Once upon a time, there was a young woman named Jade who was murdered by a man, her boyfriend, when she said something he didn’t like. He stabbed her with a knife, and when she didn’t die fast enough for him, when she was bleeding out in their shared apartment, when he could still hear her, he used a longsword to slit her throat because, as he said, he “didn’t want her to suffer.” She was 28 years old.

    Once upon a time, there was a girl named Kathy who was pursued by a man who wouldn’t take no for answer, a man who called her out from her home in the middle of the night, and cut her into pieces—stabbed her more than 50 times—her mutilated body left for a neighbor to find in the morning. She was 16.

    Once upon a time, there was a young woman named Emma who fled from a man and that which she could not speak of, away from the people she loved, to disappear into a darkness that was, at least, better than death. I don’t know where Emma is or if she is still alive.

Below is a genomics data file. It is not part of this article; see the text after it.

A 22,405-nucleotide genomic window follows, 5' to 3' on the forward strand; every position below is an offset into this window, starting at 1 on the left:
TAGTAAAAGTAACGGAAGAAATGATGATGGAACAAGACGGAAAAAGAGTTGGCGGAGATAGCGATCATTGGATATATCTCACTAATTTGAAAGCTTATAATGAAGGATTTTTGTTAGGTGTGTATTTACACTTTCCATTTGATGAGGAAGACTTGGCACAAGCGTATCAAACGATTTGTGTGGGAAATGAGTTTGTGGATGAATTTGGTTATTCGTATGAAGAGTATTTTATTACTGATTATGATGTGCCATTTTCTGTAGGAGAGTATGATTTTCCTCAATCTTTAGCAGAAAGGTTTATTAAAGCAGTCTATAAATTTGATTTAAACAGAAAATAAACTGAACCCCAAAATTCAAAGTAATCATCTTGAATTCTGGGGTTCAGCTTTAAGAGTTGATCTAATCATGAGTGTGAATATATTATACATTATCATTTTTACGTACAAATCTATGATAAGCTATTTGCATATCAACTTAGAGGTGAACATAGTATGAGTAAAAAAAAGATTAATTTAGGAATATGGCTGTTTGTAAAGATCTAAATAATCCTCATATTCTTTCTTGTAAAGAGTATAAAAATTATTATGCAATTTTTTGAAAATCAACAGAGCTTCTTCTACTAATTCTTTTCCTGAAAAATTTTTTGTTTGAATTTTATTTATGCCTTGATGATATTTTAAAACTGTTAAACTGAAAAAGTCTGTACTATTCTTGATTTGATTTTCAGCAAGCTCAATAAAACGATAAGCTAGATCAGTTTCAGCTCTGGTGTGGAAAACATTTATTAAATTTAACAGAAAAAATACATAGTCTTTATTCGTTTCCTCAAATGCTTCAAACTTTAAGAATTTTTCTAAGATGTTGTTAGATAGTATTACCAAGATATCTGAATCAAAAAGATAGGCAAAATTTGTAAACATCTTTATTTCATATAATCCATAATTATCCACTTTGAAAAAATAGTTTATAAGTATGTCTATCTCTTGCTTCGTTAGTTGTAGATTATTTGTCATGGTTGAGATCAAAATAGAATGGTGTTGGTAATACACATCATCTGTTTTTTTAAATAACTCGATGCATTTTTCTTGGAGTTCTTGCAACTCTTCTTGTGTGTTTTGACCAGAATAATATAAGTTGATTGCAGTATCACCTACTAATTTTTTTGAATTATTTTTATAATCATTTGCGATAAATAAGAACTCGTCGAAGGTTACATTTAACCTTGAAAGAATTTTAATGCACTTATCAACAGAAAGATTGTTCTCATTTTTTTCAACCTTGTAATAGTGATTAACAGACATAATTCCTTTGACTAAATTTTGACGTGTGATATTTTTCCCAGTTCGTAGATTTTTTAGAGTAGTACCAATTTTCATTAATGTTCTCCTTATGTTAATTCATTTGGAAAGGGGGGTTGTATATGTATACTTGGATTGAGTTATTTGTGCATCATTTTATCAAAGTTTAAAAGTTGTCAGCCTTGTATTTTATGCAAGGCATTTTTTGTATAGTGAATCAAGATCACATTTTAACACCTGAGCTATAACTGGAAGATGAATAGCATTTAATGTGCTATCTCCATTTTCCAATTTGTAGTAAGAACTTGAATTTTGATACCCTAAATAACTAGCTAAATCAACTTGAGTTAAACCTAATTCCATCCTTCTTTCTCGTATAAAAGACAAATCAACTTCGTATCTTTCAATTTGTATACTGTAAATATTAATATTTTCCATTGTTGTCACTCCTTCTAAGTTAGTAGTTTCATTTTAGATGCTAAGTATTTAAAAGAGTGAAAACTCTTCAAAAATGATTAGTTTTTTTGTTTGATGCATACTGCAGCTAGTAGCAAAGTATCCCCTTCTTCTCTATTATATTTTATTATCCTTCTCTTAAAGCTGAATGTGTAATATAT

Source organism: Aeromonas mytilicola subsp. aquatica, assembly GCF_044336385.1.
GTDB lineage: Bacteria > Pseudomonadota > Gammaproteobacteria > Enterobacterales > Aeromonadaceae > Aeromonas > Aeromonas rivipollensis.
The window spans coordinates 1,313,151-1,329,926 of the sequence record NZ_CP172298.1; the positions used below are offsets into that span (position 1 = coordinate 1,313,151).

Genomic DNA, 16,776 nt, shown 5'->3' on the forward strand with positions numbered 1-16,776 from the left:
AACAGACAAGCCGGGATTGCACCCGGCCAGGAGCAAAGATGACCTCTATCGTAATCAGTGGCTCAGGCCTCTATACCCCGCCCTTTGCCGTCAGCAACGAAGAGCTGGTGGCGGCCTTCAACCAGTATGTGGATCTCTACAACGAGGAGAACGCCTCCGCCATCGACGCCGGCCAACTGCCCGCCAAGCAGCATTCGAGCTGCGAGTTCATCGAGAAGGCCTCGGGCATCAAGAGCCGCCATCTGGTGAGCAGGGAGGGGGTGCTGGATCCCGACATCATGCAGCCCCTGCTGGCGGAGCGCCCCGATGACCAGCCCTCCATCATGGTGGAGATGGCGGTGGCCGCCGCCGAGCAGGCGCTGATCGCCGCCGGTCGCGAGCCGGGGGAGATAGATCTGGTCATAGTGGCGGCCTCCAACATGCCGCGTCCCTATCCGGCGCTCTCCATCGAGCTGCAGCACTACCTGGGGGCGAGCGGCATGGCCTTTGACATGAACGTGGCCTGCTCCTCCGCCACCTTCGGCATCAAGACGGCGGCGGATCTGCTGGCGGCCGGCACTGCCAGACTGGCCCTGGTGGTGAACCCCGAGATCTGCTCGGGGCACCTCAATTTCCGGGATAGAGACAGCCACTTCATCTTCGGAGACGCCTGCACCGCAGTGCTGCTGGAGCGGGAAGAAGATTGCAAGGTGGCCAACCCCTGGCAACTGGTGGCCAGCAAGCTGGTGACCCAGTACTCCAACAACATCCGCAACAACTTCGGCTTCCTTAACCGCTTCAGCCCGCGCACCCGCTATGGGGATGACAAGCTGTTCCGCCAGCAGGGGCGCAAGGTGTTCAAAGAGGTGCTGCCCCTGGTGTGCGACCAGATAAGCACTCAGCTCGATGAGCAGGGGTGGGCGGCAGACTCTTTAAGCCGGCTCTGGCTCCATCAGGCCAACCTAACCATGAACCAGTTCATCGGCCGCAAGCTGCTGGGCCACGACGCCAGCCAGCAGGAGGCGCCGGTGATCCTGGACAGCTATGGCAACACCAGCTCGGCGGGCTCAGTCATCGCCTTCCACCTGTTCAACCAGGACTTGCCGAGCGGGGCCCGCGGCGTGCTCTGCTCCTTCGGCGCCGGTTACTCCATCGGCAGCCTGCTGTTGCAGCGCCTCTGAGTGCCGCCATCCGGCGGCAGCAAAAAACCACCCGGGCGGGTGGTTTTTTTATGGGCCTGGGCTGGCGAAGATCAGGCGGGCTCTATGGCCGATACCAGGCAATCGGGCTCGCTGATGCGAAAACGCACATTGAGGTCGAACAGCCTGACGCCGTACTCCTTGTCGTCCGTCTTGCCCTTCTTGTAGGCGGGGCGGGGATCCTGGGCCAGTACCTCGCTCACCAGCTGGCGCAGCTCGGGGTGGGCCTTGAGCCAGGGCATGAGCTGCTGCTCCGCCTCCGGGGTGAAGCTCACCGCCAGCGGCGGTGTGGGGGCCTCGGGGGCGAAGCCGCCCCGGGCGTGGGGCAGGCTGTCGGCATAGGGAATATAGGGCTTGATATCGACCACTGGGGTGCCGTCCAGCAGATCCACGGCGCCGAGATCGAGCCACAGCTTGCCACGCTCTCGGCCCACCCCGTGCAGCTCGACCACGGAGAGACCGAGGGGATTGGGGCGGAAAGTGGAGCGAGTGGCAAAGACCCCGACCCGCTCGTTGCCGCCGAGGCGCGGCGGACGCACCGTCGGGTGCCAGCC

Once upon a time, men drifted below the thin line between water and sky, their mouths cresting to whisper myths that warned their brothers—stories of evil apparitions, lies in the shape of women’s bodies. They called to men steering ships, to men listening along shores, and sang songs that swelled through the ears of generations, songs as dangerous and deep as the clouded, maroon sea.

    Dorothy Bendel
    Dorothy Bendel
    Dorothy Bendel's work can be found in Catapult, Electric Literature, The Rumpus, The New York Times, and additional publications. She is working on an essay collection. See more of her work at: dorothybendel.com and follow her @DorothyBendel.